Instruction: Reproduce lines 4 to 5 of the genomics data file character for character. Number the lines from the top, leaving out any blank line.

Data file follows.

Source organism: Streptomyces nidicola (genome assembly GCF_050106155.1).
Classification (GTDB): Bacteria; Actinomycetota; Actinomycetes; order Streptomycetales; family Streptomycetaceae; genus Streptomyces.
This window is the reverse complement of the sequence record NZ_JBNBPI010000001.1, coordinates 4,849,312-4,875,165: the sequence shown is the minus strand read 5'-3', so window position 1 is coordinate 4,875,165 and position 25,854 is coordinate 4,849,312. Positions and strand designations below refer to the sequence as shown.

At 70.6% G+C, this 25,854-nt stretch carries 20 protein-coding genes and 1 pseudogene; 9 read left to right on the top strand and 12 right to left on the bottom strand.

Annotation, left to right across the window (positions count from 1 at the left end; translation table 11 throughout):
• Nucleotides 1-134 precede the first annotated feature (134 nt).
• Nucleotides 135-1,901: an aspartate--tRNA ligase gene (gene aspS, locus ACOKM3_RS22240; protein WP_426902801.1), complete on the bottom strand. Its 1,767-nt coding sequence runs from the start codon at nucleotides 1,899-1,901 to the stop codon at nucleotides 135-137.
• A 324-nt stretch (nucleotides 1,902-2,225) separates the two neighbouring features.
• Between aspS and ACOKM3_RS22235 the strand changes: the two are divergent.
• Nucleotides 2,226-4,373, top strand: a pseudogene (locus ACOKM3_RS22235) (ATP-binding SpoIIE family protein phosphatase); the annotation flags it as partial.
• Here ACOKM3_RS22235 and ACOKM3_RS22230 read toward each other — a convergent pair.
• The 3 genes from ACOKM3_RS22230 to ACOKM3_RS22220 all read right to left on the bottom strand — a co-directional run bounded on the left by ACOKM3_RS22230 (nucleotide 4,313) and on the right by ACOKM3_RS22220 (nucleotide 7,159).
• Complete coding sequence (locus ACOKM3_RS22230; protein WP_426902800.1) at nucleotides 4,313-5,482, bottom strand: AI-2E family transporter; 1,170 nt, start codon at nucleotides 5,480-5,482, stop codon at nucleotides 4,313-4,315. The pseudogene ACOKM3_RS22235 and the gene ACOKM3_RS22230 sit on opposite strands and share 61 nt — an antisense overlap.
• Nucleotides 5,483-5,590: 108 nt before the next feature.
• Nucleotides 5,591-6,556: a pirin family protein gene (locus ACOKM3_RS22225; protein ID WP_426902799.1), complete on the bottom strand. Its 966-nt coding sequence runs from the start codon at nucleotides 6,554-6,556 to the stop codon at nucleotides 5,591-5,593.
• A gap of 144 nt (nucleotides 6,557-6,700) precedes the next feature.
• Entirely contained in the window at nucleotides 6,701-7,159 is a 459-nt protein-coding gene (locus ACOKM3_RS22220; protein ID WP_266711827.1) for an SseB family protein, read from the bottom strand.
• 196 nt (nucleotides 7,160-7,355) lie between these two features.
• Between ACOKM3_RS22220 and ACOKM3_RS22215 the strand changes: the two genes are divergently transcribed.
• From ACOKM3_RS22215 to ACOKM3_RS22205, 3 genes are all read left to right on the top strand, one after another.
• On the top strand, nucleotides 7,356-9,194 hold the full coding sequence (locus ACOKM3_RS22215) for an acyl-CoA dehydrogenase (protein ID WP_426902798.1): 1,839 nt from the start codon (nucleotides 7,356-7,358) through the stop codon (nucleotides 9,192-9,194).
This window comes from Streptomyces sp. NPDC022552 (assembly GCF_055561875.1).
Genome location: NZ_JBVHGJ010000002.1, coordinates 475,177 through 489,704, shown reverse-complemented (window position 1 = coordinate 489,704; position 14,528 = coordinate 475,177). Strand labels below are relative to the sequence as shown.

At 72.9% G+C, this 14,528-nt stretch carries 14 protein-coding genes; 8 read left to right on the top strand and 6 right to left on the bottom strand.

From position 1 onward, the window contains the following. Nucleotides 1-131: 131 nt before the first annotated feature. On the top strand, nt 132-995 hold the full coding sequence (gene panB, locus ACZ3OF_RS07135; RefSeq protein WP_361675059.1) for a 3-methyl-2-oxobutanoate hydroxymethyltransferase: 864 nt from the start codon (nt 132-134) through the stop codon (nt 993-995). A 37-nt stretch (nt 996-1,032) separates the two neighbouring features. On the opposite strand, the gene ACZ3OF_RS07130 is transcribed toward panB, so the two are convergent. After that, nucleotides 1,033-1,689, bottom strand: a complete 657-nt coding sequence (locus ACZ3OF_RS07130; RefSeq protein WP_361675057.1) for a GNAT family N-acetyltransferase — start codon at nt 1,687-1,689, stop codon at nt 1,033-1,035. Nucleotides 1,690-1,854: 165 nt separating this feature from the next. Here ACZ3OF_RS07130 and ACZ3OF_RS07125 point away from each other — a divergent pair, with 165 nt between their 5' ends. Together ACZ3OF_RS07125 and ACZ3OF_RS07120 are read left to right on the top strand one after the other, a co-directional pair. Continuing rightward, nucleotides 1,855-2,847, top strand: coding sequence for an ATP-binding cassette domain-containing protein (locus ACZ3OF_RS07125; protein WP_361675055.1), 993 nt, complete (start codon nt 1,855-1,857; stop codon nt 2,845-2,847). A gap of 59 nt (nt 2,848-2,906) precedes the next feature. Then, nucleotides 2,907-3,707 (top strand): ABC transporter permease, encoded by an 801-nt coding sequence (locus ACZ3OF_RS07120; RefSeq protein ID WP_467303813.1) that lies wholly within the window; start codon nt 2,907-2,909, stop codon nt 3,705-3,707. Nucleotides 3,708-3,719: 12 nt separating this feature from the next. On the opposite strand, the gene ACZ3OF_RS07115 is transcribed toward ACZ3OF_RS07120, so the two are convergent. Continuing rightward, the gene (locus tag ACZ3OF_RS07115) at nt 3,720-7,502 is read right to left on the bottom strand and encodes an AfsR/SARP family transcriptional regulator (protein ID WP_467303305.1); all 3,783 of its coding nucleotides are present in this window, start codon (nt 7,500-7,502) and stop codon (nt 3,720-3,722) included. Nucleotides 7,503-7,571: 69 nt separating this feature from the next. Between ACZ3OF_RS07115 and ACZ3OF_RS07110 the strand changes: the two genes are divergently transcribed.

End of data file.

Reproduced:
At 70.6% G+C, this 25,854-nt stretch carries 20 protein-coding genes and 1 pseudogene; 9 read left to right on the top strand and 12 right to left on the bottom strand.

Annotation, left to right across the window (positions count from 1 at the left end; translation table 11 throughout):